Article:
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In her new play, Upper West Sider Corinne Chateau goes to the Republic of Georgia to bring her baby home

Mothers say that holding their children for the first time is the ultimate example of immediate unconditional love. Corinne Chateau felt that deep connection when she held Cali, only he wasn't her son, but a baby she had seen in a picture and traveled a great distance to meet. A career- driven actress, Chateau had waited to have children, and finally decided on adopting internationally. I met her at the Marjorie S. Deane Little Theater just before a dress rehearsal for her play, The Sun Shines East, which tells of her tumultuous, yet incredible path to becoming a mother.

"One thing about being a mother is not giving up. There were so many opportunities where we could have," she said.

In your thirties, you were focused on your career and hadn't thought about a family.

My whole life was acting. That was my obsession, and what I cared about. I was an only child, and didn't have the kind of mother who was around too much. The important thing in my life was to do something, not so much be a wife or mother. And then, in my late 30s, I came to a kind of existential moment when I said, "What am I doing with my life? Is it just about getting an acting job? It's got to be more than that."

When you came to the realization that you wanted a child, were you married?

I was living with my future husband, Brian Hickey, who I met at The Actors Studio. We had been living together for four years and then we married. That was after my first pregnancy, which was a miscarriage, and then I had a second one a few years later. I was perfectly healthy, and never anticipated miscarrying.

How did your interest in adoption begin?

The famous Swedish actress Bibi Anderson was in New York. It was the time of the Bosnian war and she was dedicated to helping artists and people suffering in Sarajevo. I met her through a friend and helped her fundraise. Her dedication to helping these people who were under siege really moved me. After hearing about all the orphans, I ended up calling the UN and asking if people were adopting them. They said that they were not allowing foreign adoption. Somehow, that just triggered something in me.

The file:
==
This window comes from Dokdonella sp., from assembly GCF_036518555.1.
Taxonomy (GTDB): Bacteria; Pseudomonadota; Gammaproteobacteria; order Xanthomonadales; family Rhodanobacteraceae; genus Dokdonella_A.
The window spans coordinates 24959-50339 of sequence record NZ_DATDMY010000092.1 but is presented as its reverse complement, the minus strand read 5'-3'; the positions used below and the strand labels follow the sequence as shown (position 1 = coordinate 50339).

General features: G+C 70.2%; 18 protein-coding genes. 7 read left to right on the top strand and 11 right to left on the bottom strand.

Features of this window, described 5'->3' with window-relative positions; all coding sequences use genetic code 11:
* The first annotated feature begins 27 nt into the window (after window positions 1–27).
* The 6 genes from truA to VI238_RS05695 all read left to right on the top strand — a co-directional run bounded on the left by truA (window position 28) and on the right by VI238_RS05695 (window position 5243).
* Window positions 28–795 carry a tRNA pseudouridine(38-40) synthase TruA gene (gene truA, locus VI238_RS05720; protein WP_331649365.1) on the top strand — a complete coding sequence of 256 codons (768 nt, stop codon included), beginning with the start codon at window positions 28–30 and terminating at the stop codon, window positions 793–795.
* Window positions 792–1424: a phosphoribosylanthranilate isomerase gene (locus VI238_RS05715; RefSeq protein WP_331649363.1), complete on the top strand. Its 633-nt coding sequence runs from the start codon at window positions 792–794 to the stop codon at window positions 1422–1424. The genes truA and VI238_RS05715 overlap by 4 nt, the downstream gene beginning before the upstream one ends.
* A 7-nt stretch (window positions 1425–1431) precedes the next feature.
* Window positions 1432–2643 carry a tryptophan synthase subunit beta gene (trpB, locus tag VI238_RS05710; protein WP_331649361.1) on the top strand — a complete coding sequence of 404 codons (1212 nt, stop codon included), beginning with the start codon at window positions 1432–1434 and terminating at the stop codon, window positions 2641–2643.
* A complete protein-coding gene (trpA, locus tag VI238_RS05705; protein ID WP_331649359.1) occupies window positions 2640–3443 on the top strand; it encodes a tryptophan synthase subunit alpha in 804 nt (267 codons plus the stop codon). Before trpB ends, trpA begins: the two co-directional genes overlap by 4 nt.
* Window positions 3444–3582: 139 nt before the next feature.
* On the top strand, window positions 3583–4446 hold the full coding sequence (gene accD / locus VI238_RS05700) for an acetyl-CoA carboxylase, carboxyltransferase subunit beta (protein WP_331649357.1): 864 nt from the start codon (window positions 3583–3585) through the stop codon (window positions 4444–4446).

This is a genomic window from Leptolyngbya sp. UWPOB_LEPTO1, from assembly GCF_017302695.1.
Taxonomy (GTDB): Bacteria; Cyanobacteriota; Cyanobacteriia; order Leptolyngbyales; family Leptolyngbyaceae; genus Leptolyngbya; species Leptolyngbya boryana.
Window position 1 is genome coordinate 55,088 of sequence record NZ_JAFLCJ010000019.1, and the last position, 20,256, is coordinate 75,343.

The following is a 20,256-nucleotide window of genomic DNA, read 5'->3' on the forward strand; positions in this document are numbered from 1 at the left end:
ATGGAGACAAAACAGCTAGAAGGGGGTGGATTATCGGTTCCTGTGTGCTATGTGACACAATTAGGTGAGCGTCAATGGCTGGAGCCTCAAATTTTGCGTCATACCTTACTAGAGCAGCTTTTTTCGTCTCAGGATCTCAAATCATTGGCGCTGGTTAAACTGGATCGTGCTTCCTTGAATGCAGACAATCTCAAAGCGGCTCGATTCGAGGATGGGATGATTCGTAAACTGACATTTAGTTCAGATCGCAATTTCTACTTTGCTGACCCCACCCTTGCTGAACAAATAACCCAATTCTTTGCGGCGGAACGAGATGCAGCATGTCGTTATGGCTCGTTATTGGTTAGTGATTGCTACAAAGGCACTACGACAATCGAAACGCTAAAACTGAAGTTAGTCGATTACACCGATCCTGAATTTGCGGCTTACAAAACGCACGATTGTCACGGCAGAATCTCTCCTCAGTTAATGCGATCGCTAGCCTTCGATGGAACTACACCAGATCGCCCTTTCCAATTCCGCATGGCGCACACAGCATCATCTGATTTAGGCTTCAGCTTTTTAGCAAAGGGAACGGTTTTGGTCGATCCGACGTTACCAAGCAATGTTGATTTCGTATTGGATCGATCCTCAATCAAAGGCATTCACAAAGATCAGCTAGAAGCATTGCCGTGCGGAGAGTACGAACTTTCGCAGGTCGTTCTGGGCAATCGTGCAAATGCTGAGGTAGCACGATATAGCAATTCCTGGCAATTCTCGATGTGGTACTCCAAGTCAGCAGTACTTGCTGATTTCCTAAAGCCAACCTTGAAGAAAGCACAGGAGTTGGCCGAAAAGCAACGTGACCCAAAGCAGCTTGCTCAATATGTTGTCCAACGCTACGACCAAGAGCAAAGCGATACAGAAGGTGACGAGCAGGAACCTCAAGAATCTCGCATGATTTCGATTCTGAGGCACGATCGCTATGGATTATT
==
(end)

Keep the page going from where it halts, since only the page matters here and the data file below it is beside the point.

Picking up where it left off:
How did you decide on the Republic of Georgia?

I knew I wasn't going to do a domestic adoption. I mean, that's great, but I was pulled to something distant, but it was also east. And my mother's side, which I didn't know very much about, comes from the East. My mother was born in Warsaw and escaped with her mother and grandmother during the War. Something about the Republic of Georgia - the Golden Fleece, the high mountains -- there was some kind of mystique for me, like a spiritual pull to that place. I also think the process had to be difficult for me to know that I really wanted to do it, that I wasn't just going to change my mind tomorrow.

You knew you wanted an infant, right?

Yes, that was the other thing. I did investigate Russia, but I heard it was impossible to get babies under a year old. It was very important for me to get as young as possible. I knew, somehow instinctively, the younger the better because of what happens in all those months that the baby is not getting the love, attention, and stimulation he or she needs.

You got a picture of Cali first.

With international adoption, they have a coordinator here and one in that country. Our son was relinquished in a hospital. I got the picture, and could say "yes" or "no." And they tell you that you still can, once you go there, say "no." I knew that would not be an option for me. It would push all the buttons in me where I'd been rejected. I also knew I couldn't go by a picture.

So you went to Georgia to see the baby. What was that like?